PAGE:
A single bitcoin is now valued at over $5,000 USD. The increase in value is a significant milestone in the life of the cryptocurrency, which has gained an increasing amount of global attention in the past year.
Bitcoin’s market capitalization has surpassed $96 billion. That means there are $96 billion worth of Bitcoins in circulation right now. That’s bigger than the value of Goldman Sachs or Morgan Stanley.
The currency would be the 15th largest component of the NASDAQ–if it were traded on the NASDAQ–outweighing other heavy hitters like Netflix, whose market cap is $84.5 billion.
Bitcoin Jumps in Value
The value of Bitcoin has exploded recently, following a years long journey that flirted with total deflation. After a spike in late 2013, it looked like Bitcoin was on its way out. By early 2015 it would’ve been easy to mistake it as a passing trend.
But 2016 saw a steady increase that resulted in Bitcoin nearly doubling its value. Since the beginning of this year, the value has been launching moonward.
Bitcoin’s Mysterious Origins
Less than ten years ago, a shadowy person or persons unknown working under the name “Satoshi Nakamoto” created Bitcoin, along with an economic white paper explaining its theory. These debuted in January of 2009.
On May 22nd, 2010, a programmer in Florida named Laszlo Hanyecz made the first real-world Bitcoin purchase. He transferred 10,000 Bitcoins to a volunteer in England, who dialed in a pizza delivery order for him.
At just over a year old, Bitcoin now had real world value. Ten thousand of them were worth two Papa John’s pies (estimated at the time to be worth about $41). This set the standard for the “pizza index.” Those same Bitcoins would be worth over $55 million today.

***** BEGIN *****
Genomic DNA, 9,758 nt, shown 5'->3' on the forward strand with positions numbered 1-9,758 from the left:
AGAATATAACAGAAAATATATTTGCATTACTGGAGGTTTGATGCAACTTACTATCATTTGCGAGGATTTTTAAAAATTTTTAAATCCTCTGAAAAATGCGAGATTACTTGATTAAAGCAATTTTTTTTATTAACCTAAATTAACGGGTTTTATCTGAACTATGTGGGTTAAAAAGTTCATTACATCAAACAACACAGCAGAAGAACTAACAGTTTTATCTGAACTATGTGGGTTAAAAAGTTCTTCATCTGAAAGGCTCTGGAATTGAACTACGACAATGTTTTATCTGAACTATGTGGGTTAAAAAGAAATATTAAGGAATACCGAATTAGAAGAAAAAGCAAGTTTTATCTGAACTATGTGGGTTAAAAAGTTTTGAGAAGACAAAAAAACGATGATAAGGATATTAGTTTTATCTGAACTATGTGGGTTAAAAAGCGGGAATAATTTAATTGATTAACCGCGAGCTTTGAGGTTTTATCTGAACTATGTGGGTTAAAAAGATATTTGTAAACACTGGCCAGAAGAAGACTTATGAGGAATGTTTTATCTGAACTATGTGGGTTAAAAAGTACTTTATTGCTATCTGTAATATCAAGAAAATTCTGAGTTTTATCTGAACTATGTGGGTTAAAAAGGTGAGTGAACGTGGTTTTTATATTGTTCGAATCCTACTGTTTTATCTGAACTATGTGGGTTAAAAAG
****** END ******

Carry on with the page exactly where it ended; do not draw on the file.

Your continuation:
That makes the mysterious Nakamoto, who has an estimated million Bitcoins of his own, suddenly a billionaire.
Responses to Bitcoin Mixed
The decentralized, person-to-person nature of Bitcoin trading makes the currency seem like a threat to some federally sanctioned banking systems. And its largely anonymous trading doesn’t help its reputation as an anarchic disrupter.
China has banned the trading of Bitcoin, leading some to speculate that they’re planning to try launching their own state-sponsored cryptocurrency.
Goldman Sachs is considering dipping their toes in the Bitcoin trading pool, and Morgan Stanley CEO James Gorman has at least acknowledged it as “certainly more than just a fad.”
But not everyone on Wall Street agrees. Jamie Dimon, CEO of JPMorgan, recently called Bitcoin a “fraud,” and warned of a bubble
The Future of Bitcoin
The skyrocketing value could be a prelude to a sobering reality if the unstable currency, which isn’t backed by any natural resource or federally recognized currency, collapses.
On the other hand, the explosion could mean that Bitcoin is here to stay, and that the dinosaurs of institutionalized finance will have to step lively and adapt.